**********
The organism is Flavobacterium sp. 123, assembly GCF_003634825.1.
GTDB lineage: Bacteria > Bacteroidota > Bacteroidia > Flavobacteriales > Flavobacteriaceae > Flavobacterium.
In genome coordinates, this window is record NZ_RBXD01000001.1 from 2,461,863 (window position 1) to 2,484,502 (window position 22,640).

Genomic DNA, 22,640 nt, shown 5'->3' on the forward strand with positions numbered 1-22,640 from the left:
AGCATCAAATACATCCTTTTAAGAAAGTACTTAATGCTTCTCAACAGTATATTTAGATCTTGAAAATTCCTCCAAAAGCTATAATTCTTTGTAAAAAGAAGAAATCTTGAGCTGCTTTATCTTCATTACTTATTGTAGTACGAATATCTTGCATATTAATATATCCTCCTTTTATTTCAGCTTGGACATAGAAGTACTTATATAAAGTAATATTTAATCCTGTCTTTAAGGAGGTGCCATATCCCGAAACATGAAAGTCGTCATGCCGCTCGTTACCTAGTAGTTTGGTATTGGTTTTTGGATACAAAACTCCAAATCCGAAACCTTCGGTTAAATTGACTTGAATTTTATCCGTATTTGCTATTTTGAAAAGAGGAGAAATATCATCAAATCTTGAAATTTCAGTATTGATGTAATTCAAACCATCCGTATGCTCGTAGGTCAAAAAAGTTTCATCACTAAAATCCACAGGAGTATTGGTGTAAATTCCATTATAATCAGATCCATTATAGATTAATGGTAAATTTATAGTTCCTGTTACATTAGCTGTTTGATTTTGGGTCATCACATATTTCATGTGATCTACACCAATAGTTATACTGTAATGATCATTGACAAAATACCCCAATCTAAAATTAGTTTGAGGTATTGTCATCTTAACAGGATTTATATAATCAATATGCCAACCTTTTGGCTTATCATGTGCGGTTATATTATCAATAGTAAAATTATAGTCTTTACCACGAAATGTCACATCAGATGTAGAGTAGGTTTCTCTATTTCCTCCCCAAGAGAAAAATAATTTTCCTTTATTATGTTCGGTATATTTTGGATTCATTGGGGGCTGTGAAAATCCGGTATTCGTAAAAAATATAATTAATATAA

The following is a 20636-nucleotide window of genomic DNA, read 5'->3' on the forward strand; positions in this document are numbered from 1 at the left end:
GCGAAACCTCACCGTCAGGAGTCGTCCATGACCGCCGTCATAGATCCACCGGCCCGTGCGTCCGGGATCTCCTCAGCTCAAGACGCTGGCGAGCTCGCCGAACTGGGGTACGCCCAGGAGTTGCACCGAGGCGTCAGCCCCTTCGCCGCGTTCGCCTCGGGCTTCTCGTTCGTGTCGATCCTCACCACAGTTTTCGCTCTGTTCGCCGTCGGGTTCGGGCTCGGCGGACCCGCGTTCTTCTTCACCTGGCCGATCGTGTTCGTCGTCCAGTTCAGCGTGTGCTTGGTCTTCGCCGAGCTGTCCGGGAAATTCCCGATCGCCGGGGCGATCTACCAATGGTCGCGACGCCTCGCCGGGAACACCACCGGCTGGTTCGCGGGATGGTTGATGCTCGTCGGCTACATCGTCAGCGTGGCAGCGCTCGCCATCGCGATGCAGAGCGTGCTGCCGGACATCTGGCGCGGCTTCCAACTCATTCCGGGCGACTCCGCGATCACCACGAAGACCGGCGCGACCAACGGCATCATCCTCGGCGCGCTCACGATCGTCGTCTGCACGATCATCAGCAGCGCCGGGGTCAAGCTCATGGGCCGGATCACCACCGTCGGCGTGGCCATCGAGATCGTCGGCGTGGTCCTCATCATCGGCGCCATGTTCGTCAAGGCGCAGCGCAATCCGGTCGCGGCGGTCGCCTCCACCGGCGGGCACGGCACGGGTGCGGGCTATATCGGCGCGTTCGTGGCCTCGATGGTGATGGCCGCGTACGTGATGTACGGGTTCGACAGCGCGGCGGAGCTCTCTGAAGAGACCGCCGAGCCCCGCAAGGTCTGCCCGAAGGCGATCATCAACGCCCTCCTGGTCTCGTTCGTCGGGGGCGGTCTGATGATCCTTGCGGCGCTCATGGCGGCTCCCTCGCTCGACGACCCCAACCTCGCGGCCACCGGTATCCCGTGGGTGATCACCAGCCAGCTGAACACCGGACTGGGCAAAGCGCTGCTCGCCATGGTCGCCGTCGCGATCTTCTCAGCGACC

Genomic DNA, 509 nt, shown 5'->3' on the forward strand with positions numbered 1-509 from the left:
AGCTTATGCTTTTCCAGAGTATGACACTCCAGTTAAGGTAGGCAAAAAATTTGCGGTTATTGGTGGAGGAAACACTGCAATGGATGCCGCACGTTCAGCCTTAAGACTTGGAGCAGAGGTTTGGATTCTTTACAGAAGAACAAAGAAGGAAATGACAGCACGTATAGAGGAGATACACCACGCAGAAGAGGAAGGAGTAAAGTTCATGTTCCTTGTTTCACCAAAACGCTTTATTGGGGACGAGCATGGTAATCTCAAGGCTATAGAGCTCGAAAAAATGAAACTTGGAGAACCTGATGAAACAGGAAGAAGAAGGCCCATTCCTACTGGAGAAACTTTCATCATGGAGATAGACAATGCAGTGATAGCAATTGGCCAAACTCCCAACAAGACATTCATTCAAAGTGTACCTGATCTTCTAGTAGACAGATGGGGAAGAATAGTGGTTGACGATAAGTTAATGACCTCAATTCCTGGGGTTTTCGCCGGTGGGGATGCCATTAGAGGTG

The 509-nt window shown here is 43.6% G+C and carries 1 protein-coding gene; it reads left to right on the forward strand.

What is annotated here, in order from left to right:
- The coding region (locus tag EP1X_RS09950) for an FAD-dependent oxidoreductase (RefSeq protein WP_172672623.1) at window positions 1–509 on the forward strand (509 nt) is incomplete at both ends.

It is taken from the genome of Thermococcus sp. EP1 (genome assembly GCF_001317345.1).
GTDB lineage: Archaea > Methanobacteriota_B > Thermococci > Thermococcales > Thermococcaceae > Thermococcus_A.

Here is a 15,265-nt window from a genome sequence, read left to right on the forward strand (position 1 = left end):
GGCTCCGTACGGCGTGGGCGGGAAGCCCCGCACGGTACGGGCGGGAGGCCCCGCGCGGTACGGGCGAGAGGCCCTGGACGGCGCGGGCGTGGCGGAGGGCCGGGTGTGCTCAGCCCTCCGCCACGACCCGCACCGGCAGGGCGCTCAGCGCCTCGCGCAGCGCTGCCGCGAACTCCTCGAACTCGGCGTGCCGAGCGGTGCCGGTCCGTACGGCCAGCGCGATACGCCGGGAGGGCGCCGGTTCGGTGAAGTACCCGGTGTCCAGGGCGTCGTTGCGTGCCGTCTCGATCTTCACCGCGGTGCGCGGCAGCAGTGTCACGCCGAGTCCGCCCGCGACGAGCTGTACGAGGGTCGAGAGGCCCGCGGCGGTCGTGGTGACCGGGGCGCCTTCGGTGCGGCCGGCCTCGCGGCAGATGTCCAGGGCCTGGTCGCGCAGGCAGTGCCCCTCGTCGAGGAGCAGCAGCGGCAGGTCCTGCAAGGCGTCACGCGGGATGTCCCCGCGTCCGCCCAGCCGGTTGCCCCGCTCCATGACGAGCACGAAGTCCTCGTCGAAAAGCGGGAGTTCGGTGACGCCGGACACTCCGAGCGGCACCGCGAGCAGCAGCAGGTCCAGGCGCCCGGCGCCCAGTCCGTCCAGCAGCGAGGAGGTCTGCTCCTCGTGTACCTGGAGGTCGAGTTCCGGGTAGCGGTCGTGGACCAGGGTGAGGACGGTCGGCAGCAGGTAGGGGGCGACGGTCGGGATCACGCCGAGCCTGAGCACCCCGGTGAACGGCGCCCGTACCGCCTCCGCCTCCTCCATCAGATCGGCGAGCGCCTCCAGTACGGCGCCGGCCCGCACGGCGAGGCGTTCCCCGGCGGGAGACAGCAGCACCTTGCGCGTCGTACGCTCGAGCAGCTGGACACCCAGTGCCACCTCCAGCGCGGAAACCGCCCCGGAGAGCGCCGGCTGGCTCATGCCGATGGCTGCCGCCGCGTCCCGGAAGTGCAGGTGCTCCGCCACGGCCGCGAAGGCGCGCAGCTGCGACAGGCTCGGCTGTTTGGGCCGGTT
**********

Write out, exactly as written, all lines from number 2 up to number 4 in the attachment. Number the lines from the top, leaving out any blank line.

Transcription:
GTDB lineage: Bacteria > Bacteroidota > Bacteroidia > Flavobacteriales > Flavobacteriaceae > Flavobacterium.
In genome coordinates, this window is record NZ_RBXD01000001.1 from 2,461,863 (window position 1) to 2,484,502 (window position 22,640).

Genomic DNA, 22,640 nt, shown 5'->3' on the forward strand with positions numbered 1-22,640 from the left: